This Zen exploration of belonging and groundedness is further enhanced by a sensitive translation and pithy, philosophical...

FEATHER

In this first collaboration between Chinese author Cao and Brazilian artist Mello—both of whom are recent Hans Christian Andersen award winners—a feather embarks on a quest to discover to whom she belongs.

From a kingfisher and cuckoo to wild geese and a peacock, the birds universally ignore Feather at first but ultimately convey the same message: she does not belong to them. The protagonist believes that finding her bird of origin will enable her to fly even higher, so she continues the journey. The creatures have distinctive voices, and the compositions fuse a sense of Asian design with a South American palette. Each bird takes center stage on the double-page spreads, a marvel of extravagant pattern against solid, vibrant backgrounds. Pottery and natural features provide occasional context. The feather is an abstract silhouette on the right border of each scene. At the climax, a kindly skylark lifts Feather to new heights but falls prey, alas, to a circling hawk. (The demise occurs offstage.) Devastated, Feather floats to Earth, where she eventually spots a parade of chicks marching into the sunshine; mother hen is missing a feather. The author wisely allows readers to ponder a potential conversation and next steps.

This Zen exploration of belonging and groundedness is further enhanced by a sensitive translation and pithy, philosophical introductions by both creators—masterful storytelling. (Picture book. 5-8)

Pub Date: Sept. 19, 2017

ISBN: 978-0-914671-85-5

Page Count: 48

Publisher: Elsewhere Editions

Review Posted Online: June 19, 2017

Kirkus Reviews Issue: July 1, 2017

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A lesson that never grows old, enacted with verve by two favorite friends

WAITING IS NOT EASY!

From the Elephant & Piggie series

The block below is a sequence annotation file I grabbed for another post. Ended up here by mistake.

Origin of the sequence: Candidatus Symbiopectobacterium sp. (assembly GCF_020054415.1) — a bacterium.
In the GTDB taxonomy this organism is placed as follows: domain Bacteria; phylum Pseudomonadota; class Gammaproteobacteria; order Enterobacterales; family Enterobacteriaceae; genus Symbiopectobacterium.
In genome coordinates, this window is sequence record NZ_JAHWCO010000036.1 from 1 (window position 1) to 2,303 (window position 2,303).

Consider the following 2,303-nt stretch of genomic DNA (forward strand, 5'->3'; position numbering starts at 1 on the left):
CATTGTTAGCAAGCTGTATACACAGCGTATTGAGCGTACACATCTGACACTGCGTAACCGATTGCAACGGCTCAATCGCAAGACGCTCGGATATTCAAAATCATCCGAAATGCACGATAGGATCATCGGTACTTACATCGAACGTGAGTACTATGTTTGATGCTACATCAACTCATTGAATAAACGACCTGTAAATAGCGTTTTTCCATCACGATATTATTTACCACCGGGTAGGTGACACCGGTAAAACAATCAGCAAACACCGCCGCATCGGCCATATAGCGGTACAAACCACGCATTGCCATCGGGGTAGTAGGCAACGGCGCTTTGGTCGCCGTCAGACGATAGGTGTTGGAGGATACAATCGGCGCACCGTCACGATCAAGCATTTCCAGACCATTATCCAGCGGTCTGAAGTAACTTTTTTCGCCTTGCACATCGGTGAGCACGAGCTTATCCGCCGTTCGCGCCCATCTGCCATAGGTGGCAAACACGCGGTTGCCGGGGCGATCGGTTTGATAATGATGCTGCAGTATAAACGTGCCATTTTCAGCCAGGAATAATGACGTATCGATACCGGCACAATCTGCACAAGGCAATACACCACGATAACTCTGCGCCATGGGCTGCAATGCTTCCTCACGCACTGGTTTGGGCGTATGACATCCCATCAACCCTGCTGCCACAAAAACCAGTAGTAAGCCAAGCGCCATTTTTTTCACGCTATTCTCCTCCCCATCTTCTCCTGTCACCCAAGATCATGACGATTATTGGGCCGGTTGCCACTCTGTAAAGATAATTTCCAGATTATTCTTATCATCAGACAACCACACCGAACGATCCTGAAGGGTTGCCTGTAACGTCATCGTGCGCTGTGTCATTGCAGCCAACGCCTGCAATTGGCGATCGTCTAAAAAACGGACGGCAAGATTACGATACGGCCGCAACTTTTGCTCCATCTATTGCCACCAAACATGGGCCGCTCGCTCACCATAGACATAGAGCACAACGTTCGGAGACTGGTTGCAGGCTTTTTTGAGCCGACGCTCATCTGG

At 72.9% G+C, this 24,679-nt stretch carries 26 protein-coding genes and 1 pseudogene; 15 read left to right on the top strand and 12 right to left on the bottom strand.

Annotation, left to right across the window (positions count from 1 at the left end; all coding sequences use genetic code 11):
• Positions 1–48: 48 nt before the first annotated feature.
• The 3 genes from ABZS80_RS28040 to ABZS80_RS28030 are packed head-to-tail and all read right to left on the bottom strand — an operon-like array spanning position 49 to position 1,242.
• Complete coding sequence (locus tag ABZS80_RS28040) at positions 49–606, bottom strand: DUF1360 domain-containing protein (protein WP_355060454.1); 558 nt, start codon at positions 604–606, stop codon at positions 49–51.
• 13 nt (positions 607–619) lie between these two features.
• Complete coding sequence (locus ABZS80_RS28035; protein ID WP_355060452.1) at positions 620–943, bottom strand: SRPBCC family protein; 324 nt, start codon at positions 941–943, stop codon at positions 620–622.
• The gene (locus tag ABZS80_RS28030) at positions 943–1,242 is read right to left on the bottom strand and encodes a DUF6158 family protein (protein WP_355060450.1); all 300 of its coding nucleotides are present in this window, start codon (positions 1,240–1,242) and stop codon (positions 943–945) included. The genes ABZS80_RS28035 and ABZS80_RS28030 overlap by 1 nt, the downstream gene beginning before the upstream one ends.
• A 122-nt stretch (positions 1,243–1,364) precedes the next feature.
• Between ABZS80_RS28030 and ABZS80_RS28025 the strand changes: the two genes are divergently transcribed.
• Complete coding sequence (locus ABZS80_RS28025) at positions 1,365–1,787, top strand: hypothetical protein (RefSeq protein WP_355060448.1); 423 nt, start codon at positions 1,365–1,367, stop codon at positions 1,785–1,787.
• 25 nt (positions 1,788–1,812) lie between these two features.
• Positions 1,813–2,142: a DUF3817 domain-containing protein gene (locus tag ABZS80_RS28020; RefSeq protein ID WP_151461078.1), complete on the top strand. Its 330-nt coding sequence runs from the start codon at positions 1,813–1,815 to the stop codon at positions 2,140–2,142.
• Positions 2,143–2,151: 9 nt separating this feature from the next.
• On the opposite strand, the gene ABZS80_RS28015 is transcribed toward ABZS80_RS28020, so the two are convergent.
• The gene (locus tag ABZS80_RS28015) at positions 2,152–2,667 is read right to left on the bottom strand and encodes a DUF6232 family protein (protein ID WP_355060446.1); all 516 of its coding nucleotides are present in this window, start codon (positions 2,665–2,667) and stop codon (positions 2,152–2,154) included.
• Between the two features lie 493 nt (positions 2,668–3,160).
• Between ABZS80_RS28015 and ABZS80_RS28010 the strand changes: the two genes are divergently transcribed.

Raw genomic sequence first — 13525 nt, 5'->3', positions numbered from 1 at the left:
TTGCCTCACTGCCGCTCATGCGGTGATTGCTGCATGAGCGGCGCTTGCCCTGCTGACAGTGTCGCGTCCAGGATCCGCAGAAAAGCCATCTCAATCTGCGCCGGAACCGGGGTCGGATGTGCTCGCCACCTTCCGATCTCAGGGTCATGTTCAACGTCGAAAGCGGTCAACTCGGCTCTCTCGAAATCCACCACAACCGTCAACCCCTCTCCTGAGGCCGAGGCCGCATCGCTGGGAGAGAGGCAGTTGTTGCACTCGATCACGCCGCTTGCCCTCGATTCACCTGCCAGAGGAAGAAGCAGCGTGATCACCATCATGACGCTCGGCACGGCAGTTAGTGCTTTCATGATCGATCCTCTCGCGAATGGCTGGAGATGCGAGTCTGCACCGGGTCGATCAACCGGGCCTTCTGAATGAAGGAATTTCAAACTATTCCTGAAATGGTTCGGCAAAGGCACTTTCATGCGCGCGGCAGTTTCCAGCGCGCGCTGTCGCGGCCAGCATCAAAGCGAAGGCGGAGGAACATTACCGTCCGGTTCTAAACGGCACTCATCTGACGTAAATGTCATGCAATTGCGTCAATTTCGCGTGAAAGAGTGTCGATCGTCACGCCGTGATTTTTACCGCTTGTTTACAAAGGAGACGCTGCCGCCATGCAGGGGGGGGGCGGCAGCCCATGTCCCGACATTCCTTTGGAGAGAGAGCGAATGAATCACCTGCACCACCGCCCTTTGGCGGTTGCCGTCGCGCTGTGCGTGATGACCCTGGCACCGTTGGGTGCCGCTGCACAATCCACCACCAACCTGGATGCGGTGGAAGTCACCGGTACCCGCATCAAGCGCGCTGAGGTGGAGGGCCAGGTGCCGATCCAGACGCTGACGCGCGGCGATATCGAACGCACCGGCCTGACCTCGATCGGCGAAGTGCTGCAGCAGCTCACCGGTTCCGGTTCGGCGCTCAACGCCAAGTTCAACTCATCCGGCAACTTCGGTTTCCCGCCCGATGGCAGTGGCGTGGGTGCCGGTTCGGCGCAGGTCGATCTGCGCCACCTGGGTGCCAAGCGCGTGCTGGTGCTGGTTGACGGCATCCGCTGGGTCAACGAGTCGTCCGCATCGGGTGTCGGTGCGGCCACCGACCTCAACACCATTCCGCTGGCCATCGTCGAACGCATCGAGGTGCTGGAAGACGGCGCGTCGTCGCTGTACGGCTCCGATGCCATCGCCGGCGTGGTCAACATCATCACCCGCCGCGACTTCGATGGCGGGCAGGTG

Gerald the elephant learns a truth familiar to every preschooler—heck, every human: “Waiting is not easy!”

When Piggie cartwheels up to Gerald announcing that she has a surprise for him, Gerald is less than pleased to learn that the “surprise is a surprise.” Gerald pumps Piggie for information (it’s big, it’s pretty, and they can share it), but Piggie holds fast on this basic principle: Gerald will have to wait. Gerald lets out an almighty “GROAN!” Variations on this basic exchange occur throughout the day; Gerald pleads, Piggie insists they must wait; Gerald groans. As the day turns to twilight (signaled by the backgrounds that darken from mauve to gray to charcoal), Gerald gets grumpy. “WE HAVE WASTED THE WHOLE DAY!…And for WHAT!?” Piggie then gestures up to the Milky Way, which an awed Gerald acknowledges “was worth the wait.” Willems relies even more than usual on the slightest of changes in posture, layout and typography, as two waiting figures can’t help but be pretty static. At one point, Piggie assumes the lotus position, infuriating Gerald. Most amusingly, Gerald’s elephantine groans assume weighty physicality in spread-filling speech bubbles that knock Piggie to the ground. And the spectacular, photo-collaged images of the Milky Way that dwarf the two friends makes it clear that it was indeed worth the wait.

A lesson that never grows old, enacted with verve by two favorite friends . (Early reader. 6-8)

Pub Date: Nov. 4, 2014

ISBN: 978-1-4231-9957-1

Page Count: 64

Publisher: Hyperion

Review Posted Online: Nov. 5, 2014

Kirkus Reviews Issue: Nov. 15, 2014

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Readers who (inexplicably) find David Lawrence’s Pickle and Penguin (2004) just too weird may settle in more comfortably...

LOST AND FOUND

A lad finds a penguin on his doorstep and resolutely sets out to return it in this briefly told import. 

Eventually, he ends up rowing it all the way back to Antarctica, braving waves and storms, filling in the time by telling it stories. But then, feeling lonely after he drops his silent charge off, he belatedly realizes that it was probably lonely too, and turns back to find it. Seeing Jeffers’s small, distant figures in wide, simply brushed land- and sea-scapes, young viewers will probably cotton to the penguin’s feelings before the boy himself does—but all’s well that ends well, and the reunited companions are last seen adrift together in the wide blue sea. 

Readers who (inexplicably) find David Lawrence’s Pickle and Penguin (2004) just too weird may settle in more comfortably with this—slightly—less offbeat friendship tale. (Picture book. 6-8)

Pub Date: Jan. 1, 2006

ISBN: 0-399-24503-0

Page Count: 32

Publisher: Philomel

Review Posted Online: June 24, 2010

Kirkus Reviews Issue: Dec. 1, 2005

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